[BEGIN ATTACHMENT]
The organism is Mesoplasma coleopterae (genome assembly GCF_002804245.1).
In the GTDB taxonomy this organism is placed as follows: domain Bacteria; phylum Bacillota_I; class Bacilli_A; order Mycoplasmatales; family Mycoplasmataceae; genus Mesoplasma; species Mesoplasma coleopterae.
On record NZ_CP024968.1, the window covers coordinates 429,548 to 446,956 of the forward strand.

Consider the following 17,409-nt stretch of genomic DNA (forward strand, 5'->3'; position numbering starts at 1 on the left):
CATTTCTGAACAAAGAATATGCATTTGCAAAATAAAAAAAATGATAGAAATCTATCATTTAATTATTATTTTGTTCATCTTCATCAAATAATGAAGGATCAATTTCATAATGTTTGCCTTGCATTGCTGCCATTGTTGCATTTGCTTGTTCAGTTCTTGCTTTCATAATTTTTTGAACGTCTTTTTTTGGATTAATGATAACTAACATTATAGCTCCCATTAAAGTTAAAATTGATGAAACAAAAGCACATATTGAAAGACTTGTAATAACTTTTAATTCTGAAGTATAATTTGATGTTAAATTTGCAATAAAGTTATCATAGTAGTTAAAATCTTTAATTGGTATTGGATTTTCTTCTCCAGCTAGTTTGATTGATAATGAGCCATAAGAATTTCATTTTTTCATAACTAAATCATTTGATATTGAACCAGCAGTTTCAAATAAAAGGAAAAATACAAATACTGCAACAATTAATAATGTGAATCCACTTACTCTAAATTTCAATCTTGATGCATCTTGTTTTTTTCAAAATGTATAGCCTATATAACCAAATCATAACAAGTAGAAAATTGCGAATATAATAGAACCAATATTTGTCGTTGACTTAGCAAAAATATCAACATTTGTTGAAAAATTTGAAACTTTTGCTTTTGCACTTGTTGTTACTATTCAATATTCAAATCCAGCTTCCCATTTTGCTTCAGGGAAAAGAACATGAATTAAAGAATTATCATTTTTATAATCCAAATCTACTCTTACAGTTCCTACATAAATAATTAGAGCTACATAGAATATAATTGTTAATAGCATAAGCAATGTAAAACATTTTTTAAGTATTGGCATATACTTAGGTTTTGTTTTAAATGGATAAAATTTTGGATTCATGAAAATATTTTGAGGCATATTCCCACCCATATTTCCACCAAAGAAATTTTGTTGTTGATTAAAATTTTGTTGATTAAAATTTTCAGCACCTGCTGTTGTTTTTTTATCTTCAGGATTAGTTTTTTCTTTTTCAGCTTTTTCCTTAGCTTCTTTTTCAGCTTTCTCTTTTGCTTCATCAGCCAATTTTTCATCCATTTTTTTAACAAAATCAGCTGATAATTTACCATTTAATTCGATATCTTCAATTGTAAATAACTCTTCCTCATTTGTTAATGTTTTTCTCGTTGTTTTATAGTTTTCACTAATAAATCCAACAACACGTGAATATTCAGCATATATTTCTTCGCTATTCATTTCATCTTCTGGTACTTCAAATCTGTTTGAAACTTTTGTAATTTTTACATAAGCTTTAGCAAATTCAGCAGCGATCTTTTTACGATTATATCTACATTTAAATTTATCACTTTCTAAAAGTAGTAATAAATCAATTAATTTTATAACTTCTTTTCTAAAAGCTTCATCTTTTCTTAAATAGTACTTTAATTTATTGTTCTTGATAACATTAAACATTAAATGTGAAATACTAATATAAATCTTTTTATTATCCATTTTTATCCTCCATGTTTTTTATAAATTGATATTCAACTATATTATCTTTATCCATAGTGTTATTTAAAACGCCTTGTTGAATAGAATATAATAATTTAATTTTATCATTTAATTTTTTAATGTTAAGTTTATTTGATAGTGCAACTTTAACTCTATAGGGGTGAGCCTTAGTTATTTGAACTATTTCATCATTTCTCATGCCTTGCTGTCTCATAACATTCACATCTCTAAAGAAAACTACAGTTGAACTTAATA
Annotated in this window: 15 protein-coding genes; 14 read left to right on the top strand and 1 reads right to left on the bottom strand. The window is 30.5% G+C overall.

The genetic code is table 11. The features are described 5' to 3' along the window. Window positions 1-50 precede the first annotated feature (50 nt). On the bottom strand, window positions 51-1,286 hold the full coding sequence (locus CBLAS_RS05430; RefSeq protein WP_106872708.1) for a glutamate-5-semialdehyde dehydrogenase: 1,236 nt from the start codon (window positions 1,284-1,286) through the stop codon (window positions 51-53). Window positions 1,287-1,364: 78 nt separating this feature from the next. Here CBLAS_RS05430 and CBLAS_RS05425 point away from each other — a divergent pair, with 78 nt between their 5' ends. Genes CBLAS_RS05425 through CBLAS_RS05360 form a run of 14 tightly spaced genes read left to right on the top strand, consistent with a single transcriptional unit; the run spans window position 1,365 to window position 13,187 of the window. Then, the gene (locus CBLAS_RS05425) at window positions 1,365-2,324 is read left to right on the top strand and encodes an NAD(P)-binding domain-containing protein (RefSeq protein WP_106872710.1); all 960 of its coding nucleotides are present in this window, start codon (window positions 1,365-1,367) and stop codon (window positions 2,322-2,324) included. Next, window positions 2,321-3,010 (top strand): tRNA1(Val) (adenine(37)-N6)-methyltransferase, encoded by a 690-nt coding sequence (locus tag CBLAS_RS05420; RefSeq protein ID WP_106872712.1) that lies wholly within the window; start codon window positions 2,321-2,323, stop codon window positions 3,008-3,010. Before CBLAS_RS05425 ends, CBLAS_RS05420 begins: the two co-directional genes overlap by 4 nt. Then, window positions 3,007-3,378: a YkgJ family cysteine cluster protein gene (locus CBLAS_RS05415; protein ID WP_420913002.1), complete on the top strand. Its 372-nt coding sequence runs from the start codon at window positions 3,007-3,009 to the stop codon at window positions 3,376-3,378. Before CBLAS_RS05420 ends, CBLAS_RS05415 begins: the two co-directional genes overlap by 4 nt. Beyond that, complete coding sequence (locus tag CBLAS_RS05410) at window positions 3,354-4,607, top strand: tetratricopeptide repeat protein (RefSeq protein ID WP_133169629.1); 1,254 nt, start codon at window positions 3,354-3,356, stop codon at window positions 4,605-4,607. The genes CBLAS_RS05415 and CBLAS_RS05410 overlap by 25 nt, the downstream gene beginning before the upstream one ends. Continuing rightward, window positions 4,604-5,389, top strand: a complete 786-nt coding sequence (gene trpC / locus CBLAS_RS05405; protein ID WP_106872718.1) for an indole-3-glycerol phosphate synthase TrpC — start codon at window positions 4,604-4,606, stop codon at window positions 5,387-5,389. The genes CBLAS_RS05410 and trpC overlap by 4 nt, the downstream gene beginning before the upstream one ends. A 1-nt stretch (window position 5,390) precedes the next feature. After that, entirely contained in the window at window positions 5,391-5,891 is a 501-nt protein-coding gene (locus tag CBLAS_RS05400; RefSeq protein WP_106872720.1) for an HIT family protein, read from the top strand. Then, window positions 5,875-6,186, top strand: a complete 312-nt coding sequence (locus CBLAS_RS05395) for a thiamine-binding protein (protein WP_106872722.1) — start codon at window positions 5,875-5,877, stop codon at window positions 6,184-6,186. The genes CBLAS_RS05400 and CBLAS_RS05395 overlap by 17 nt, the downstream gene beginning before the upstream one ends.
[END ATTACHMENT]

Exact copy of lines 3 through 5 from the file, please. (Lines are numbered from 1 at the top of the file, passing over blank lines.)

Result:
On record NZ_CP024968.1, the window covers coordinates 429,548 to 446,956 of the forward strand.

Consider the following 17,409-nt stretch of genomic DNA (forward strand, 5'->3'; position numbering starts at 1 on the left):
CATTTCTGAACAAAGAATATGCATTTGCAAAATAAAAAAAATGATAGAAATCTATCATTTAATTATTATTTTGTTCATCTTCATCAAATAATGAAGGATCAATTTCATAATGTTTGCCTTGCATTGCTGCCATTGTTGCATTTGCTTGTTCAGTTCTTGCTTTCATAATTTTTTGAACGTCTTTTTTTGGATTAATGATAACTAACATTATAGCTCCCATTAAAGTTAAAATTGATGAAACAAAAGCACATATTGAAAGACTTGTAATAACTTTTAATTCTGAAGTATAATTTGATGTTAAATTTGCAATAAAGTTATCATAGTAGTTAAAATCTTTAATTGGTATTGGATTTTCTTCTCCAGCTAGTTTGATTGATAATGAGCCATAAGAATTTCATTTTTTCATAACTAAATCATTTGATATTGAACCAGCAGTTTCAAATAAAAGGAAAAATACAAATACTGCAACAATTAATAATGTGAATCCACTTACTCTAAATTTCAATCTTGATGCATCTTGTTTTTTTCAAAATGTATAGCCTATATAACCAAATCATAACAAGTAGAAAATTGCGAATATAATAGAACCAATATTTGTCGTTGACTTAGCAAAAATATCAACATTTGTTGAAAAATTTGAAACTTTTGCTTTTGCACTTGTTGTTACTATTCAATATTCAAATCCAGCTTCCCATTTTGCTTCAGGGAAAAGAACATGAATTAAAGAATTATCATTTTTATAATCCAAATCTACTCTTACAGTTCCTACATAAATAATTAGAGCTACATAGAATATAATTGTTAATAGCATAAGCAATGTAAAACATTTTTTAAGTATTGGCATATACTTAGGTTTTGTTTTAAATGGATAAAATTTTGGATTCATGAAAATATTTTGAGGCATATTCCCACCCATATTTCCACCAAAGAAATTTTGTTGTTGATTAAAATTTTGTTGATTAAAATTTTCAGCACCTGCTGTTGTTTTTTTATCTTCAGGATTAGTTTTTTCTTTTTCAGCTTTTTCCTTAGCTTCTTTTTCAGCTTTCTCTTTTGCTTCATCAGCCAATTTTTCATCCATTTTTTTAACAAAATCAGCTGATAATTTACCATTTAATTCGATATCTTCAATTGTAAATAACTCTTCCTCATTTGTTAATGTTTTTCTCGTTGTTTTATAGTTTTCACTAATAAATCCAACAACACGTGAATATTCAGCATATATTTCTTCGCTATTCATTTCATCTTCTGGTACTTCAAATCTGTTTGAAACTTTTGTAATTTTTACATAAGCTTTAGCAAATTCAGCAGCGATCTTTTTACGATTATATCTACATTTAAATTTATCACTTTCTAAAAGTAGTAATAAATCAATTAATTTTATAACTTCTTTTCTAAAAGCTTCATCTTTTCTTAAATAGTACTTTAATTTATTGTTCTTGATAACATTAAACATTAAATGTGAAATACTAATATAAATCTTTTTATTATCCATTTTTATCCTCCATGTTTTTTATAAATTGATATTCAACTATATTATCTTTATCCATAGTGTTATTTAAAACGCCTTGTTGAATAGAATATAATAATTTAATTTTATCATTTAATTTTTTAATGTTAAGTTTATTTGATAGTGCAACTTTAACTCTATAGGGGTGAGCCTTAGTTATTTGAACTATTTCATCATTTCTCATGCCTTGCTGTCTCATAACATTCACATCTCTAAAGAAAACTACAGTTGAACTTAATA